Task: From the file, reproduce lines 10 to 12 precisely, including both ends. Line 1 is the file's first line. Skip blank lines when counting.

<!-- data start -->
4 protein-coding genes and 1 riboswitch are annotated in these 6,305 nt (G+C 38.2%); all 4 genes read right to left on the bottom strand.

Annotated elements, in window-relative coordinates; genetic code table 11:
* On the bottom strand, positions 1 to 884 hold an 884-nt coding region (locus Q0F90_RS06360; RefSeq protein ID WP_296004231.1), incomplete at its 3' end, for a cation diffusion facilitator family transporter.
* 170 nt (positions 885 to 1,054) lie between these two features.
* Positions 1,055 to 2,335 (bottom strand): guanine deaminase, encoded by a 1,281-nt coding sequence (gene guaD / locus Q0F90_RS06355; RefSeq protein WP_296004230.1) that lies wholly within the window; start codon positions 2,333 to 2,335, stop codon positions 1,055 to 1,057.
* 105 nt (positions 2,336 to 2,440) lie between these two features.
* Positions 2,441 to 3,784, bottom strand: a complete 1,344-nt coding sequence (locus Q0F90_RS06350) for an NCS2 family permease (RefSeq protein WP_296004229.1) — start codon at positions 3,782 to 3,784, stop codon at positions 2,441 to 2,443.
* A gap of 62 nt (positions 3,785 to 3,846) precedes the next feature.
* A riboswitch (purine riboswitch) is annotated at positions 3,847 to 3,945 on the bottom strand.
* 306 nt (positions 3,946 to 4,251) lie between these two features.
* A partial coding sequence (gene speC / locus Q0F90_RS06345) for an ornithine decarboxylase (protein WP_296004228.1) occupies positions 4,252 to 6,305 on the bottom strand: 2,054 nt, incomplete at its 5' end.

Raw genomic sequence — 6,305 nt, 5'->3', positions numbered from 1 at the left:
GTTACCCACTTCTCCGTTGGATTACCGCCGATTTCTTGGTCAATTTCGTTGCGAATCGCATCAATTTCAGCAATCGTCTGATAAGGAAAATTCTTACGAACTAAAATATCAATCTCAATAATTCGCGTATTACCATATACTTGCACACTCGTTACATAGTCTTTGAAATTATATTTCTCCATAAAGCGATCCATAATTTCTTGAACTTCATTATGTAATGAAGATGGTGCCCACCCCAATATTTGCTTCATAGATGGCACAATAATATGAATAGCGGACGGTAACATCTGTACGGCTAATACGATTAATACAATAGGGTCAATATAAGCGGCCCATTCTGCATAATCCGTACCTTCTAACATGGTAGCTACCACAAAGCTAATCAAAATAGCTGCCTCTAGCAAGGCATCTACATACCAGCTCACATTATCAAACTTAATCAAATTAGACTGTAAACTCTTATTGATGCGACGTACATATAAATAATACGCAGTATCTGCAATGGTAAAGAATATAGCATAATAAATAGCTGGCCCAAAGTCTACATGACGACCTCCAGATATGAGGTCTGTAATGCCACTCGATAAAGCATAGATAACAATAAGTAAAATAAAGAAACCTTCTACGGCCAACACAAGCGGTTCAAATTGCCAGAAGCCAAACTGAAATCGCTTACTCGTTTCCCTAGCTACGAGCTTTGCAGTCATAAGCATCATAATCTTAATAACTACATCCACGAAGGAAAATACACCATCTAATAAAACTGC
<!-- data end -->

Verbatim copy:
* 306 nt (positions 3,946 to 4,251) lie between these two features.
* A partial coding sequence (gene speC / locus Q0F90_RS06345) for an ornithine decarboxylase (protein WP_296004228.1) occupies positions 4,252 to 6,305 on the bottom strand: 2,054 nt, incomplete at its 5' end.

Raw genomic sequence — 6,305 nt, 5'->3', positions numbered from 1 at the left: